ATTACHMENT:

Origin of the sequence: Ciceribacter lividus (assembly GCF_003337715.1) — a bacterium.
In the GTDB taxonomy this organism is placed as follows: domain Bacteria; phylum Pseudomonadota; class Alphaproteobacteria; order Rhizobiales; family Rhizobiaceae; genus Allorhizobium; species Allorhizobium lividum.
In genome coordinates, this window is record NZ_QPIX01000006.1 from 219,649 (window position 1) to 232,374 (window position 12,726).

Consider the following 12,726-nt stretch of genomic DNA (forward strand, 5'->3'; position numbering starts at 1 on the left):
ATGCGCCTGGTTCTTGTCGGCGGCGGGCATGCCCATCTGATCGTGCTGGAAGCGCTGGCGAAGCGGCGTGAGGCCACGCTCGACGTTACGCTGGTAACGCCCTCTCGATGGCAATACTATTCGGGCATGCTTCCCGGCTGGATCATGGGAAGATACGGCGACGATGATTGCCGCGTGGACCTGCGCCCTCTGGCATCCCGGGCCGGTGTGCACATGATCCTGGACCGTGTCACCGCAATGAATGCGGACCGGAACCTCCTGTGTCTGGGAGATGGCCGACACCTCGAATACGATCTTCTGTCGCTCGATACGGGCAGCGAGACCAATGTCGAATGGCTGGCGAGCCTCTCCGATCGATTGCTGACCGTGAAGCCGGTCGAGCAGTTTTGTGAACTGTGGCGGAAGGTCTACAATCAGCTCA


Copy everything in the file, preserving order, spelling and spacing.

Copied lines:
Origin of the sequence: Ciceribacter lividus (assembly GCF_003337715.1) — a bacterium.
In the GTDB taxonomy this organism is placed as follows: domain Bacteria; phylum Pseudomonadota; class Alphaproteobacteria; order Rhizobiales; family Rhizobiaceae; genus Allorhizobium; species Allorhizobium lividum.
In genome coordinates, this window is record NZ_QPIX01000006.1 from 219,649 (window position 1) to 232,374 (window position 12,726).

Consider the following 12,726-nt stretch of genomic DNA (forward strand, 5'->3'; position numbering starts at 1 on the left):
ATGCGCCTGGTTCTTGTCGGCGGCGGGCATGCCCATCTGATCGTGCTGGAAGCGCTGGCGAAGCGGCGTGAGGCCACGCTCGACGTTACGCTGGTAACGCCCTCTCGATGGCAATACTATTCGGGCATGCTTCCCGGCTGGATCATGGGAAGATACGGCGACGATGATTGCCGCGTGGACCTGCGCCCTCTGGCATCCCGGGCCGGTGTGCACATGATCCTGGACCGTGTCACCGCAATGAATGCGGACCGGAACCTCCTGTGTCTGGGAGATGGCCGACACCTCGAATACGATCTTCTGTCGCTCGATACGGGCAGCGAGACCAATGTCGAATGGCTGGCGAGCCTCTCCGATCGATTGCTGACCGTGAAGCCGGTCGAGCAGTTTTGTGAACTGTGGCGGAAGGTCTACAATCAGCTCA